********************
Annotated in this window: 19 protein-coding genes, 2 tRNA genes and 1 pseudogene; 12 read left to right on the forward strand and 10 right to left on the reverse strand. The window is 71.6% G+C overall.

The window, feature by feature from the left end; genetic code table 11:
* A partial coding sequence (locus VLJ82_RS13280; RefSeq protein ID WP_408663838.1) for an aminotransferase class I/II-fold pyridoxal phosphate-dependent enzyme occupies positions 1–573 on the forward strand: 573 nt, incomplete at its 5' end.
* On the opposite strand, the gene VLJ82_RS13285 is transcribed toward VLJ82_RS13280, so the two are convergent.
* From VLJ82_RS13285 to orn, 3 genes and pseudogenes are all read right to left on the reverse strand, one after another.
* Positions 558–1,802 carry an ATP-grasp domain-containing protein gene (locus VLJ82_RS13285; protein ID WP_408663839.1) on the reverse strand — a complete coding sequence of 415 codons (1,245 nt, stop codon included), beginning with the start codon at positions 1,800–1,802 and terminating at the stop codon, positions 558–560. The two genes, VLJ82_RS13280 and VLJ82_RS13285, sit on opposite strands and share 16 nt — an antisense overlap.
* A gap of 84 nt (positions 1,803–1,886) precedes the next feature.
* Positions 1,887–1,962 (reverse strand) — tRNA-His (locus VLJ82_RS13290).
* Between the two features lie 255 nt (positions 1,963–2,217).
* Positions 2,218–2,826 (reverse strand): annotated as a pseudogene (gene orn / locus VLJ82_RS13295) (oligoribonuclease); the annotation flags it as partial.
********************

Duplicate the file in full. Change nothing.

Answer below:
Annotated in this window: 19 protein-coding genes, 2 tRNA genes and 1 pseudogene; 12 read left to right on the forward strand and 10 right to left on the reverse strand. The window is 71.6% G+C overall.

The window, feature by feature from the left end; genetic code table 11:
* A partial coding sequence (locus VLJ82_RS13280; RefSeq protein ID WP_408663838.1) for an aminotransferase class I/II-fold pyridoxal phosphate-dependent enzyme occupies positions 1–573 on the forward strand: 573 nt, incomplete at its 5' end.
* On the opposite strand, the gene VLJ82_RS13285 is transcribed toward VLJ82_RS13280, so the two are convergent.
* From VLJ82_RS13285 to orn, 3 genes and pseudogenes are all read right to left on the reverse strand, one after another.
* Positions 558–1,802 carry an ATP-grasp domain-containing protein gene (locus VLJ82_RS13285; protein ID WP_408663839.1) on the reverse strand — a complete coding sequence of 415 codons (1,245 nt, stop codon included), beginning with the start codon at positions 1,800–1,802 and terminating at the stop codon, positions 558–560. The two genes, VLJ82_RS13280 and VLJ82_RS13285, sit on opposite strands and share 16 nt — an antisense overlap.
* A gap of 84 nt (positions 1,803–1,886) precedes the next feature.
* Positions 1,887–1,962 (reverse strand) — tRNA-His (locus VLJ82_RS13290).
* Between the two features lie 255 nt (positions 1,963–2,217).
* Positions 2,218–2,826 (reverse strand): annotated as a pseudogene (gene orn / locus VLJ82_RS13295) (oligoribonuclease); the annotation flags it as partial.